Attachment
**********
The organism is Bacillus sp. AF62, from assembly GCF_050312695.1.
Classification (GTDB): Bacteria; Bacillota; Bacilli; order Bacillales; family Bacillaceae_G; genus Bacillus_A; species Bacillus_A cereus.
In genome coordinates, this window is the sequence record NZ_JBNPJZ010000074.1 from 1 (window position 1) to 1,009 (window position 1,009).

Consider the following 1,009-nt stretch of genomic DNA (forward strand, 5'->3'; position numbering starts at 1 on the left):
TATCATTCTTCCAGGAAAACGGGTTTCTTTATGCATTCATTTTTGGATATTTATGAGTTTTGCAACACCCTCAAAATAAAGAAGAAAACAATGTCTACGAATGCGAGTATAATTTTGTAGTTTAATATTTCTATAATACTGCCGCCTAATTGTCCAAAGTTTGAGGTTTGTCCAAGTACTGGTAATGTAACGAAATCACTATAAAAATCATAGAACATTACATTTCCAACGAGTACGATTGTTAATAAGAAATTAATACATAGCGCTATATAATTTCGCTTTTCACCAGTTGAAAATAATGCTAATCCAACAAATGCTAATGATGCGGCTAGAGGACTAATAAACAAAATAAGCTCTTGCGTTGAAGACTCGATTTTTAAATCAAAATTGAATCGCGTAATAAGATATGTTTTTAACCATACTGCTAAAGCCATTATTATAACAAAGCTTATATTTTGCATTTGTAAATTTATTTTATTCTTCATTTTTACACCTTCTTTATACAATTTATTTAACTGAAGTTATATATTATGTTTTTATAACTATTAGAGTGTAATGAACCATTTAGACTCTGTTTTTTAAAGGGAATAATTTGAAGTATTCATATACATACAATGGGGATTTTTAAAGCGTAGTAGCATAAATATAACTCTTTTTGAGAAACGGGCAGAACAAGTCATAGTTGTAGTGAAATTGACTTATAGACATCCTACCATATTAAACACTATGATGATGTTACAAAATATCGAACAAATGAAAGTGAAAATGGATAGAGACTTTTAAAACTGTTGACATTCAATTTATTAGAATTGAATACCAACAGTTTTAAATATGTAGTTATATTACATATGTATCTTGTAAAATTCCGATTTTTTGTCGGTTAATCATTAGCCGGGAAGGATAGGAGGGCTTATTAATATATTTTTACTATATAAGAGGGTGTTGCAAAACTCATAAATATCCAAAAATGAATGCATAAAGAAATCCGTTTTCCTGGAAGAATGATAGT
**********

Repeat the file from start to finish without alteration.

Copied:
The organism is Bacillus sp. AF62, from assembly GCF_050312695.1.
Classification (GTDB): Bacteria; Bacillota; Bacilli; order Bacillales; family Bacillaceae_G; genus Bacillus_A; species Bacillus_A cereus.
In genome coordinates, this window is the sequence record NZ_JBNPJZ010000074.1 from 1 (window position 1) to 1,009 (window position 1,009).

Consider the following 1,009-nt stretch of genomic DNA (forward strand, 5'->3'; position numbering starts at 1 on the left):
TATCATTCTTCCAGGAAAACGGGTTTCTTTATGCATTCATTTTTGGATATTTATGAGTTTTGCAACACCCTCAAAATAAAGAAGAAAACAATGTCTACGAATGCGAGTATAATTTTGTAGTTTAATATTTCTATAATACTGCCGCCTAATTGTCCAAAGTTTGAGGTTTGTCCAAGTACTGGTAATGTAACGAAATCACTATAAAAATCATAGAACATTACATTTCCAACGAGTACGATTGTTAATAAGAAATTAATACATAGCGCTATATAATTTCGCTTTTCACCAGTTGAAAATAATGCTAATCCAACAAATGCTAATGATGCGGCTAGAGGACTAATAAACAAAATAAGCTCTTGCGTTGAAGACTCGATTTTTAAATCAAAATTGAATCGCGTAATAAGATATGTTTTTAACCATACTGCTAAAGCCATTATTATAACAAAGCTTATATTTTGCATTTGTAAATTTATTTTATTCTTCATTTTTACACCTTCTTTATACAATTTATTTAACTGAAGTTATATATTATGTTTTTATAACTATTAGAGTGTAATGAACCATTTAGACTCTGTTTTTTAAAGGGAATAATTTGAAGTATTCATATACATACAATGGGGATTTTTAAAGCGTAGTAGCATAAATATAACTCTTTTTGAGAAACGGGCAGAACAAGTCATAGTTGTAGTGAAATTGACTTATAGACATCCTACCATATTAAACACTATGATGATGTTACAAAATATCGAACAAATGAAAGTGAAAATGGATAGAGACTTTTAAAACTGTTGACATTCAATTTATTAGAATTGAATACCAACAGTTTTAAATATGTAGTTATATTACATATGTATCTTGTAAAATTCCGATTTTTTGTCGGTTAATCATTAGCCGGGAAGGATAGGAGGGCTTATTAATATATTTTTACTATATAAGAGGGTGTTGCAAAACTCATAAATATCCAAAAATGAATGCATAAAGAAATCCGTTTTCCTGGAAGAATGATAGT